For this reason, Parasha Ki Tavo has been called “the warning chapter,” and the Torah reader, who traditionally chants the Torah portion according to a sing-song pattern, instead rushes through the recital of dreaded curses in a hushed, fearful tone.
We don’t need to look far to see that the Jewish people have been blessed by the Almighty God as He promised; but they have also done more than their fair share of suffering over the centuries due to the curses of the law that come into play because of sin (Deuteronomy 28:15–68).
Teviah, the father in the movie Fiddler on the Roof, expressed this sentiment so humorously when talking to God after his horse became lame just before the Sabbath: “God, I know that we are Your chosen people, but … couldn’t You choose someone else for a change?”
There are some who follow Yeshua HaMashiach (Jesus the Messiah), but believe that it is our lot in life to suffer from these curses along with the rest of the world; however, the Word of God tells us differently.
As covenant children of God, we are to enjoy His blessings on our lives if we are walking in obedience to His commandments.
“But Messiah has rescued us from the curse pronounced by the law. When He was hung on the cross, He took upon Himself the curse for our wrongdoing.” (Galatians 3:13)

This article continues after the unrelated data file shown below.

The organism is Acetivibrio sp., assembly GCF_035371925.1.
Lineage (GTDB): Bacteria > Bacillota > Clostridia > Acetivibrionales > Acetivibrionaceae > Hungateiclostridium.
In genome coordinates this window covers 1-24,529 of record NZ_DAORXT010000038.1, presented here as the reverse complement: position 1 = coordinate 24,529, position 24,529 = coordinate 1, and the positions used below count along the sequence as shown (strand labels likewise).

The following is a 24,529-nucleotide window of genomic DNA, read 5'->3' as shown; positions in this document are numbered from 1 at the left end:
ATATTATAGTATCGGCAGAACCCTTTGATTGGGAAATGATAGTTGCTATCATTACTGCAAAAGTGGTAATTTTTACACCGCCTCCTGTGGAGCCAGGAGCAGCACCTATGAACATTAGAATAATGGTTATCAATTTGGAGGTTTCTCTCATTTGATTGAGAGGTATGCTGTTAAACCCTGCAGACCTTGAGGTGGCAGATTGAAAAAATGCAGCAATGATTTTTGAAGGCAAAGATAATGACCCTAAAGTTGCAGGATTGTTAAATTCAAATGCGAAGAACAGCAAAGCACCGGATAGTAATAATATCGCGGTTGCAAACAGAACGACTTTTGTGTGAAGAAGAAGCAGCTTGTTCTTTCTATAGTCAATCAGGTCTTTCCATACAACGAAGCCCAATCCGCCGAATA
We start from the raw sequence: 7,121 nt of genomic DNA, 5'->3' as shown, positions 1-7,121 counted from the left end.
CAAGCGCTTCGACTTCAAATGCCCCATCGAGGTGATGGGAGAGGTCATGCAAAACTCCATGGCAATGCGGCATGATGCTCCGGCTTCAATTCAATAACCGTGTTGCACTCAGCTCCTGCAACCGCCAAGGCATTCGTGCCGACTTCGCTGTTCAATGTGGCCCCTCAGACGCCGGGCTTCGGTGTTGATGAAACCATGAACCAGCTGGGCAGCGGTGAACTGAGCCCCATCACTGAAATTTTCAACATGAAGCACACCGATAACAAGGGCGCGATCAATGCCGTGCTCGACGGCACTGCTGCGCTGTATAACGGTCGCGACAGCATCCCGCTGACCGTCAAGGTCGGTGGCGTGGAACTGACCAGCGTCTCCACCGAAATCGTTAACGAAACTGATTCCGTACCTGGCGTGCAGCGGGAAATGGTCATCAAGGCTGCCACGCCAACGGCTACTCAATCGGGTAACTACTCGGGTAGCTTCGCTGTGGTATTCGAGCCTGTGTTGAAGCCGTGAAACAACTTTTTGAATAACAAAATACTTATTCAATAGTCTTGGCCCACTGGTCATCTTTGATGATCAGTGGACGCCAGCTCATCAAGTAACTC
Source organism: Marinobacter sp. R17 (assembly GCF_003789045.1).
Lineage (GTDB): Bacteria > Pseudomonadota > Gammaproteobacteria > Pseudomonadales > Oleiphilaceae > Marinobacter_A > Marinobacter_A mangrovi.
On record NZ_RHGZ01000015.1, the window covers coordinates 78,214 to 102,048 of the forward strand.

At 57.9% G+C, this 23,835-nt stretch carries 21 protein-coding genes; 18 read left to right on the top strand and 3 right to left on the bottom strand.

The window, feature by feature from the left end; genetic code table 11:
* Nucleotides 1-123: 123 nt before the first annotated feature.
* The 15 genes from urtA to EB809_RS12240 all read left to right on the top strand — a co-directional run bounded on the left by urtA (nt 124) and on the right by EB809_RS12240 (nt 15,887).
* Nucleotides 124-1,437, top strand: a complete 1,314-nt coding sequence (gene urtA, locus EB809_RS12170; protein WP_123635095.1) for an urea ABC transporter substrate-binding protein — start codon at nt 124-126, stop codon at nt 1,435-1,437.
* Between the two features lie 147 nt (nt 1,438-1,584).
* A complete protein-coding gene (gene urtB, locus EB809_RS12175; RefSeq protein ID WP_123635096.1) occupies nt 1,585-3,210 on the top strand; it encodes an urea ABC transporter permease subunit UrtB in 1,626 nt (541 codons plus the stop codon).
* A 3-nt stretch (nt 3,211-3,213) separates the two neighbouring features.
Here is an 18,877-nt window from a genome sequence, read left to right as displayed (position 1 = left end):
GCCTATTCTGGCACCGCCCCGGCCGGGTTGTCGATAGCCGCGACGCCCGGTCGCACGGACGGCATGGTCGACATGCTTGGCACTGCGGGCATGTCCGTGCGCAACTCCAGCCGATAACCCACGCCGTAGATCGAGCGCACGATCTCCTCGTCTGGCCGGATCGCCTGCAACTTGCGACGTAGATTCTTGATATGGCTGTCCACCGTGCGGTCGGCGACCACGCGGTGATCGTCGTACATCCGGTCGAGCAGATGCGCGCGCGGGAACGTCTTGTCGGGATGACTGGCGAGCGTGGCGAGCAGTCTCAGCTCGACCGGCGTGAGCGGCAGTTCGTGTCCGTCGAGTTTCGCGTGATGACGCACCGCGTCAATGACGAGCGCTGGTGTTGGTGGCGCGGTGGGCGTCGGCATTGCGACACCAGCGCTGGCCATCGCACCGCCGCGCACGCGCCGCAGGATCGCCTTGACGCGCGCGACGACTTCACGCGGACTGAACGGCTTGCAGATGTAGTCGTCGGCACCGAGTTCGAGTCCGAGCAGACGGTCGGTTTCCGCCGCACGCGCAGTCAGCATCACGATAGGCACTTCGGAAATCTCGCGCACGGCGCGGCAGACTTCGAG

Being a Blessing
One of the first acts of obedience that the Lord asks of His people is to remove the firstfruits of our increase, our tithe, the sacred portion—and to give it to those who serve the Lord, as well as to the poor.
“Then say to the LORD your God: ‘I have removed from My house the sacred portion and have given it to the Levite, the foreigner, the fatherless and the widow, according to all You commanded.’” (Deuteronomy 26:13)
If we are not obeying this command, then we have little Biblical basis on which to expect God’s blessings on our finances.
God promises that if we obey Him in giving our tithe, He will rebuke the devourer for our sakes and bless our finances.
“Then I will rebuke the devourer for you, so that it will not destroy the fruits of the ground; nor will your vine in the field cast its grapes, says the LORD of hosts.” (Malachi 3:10)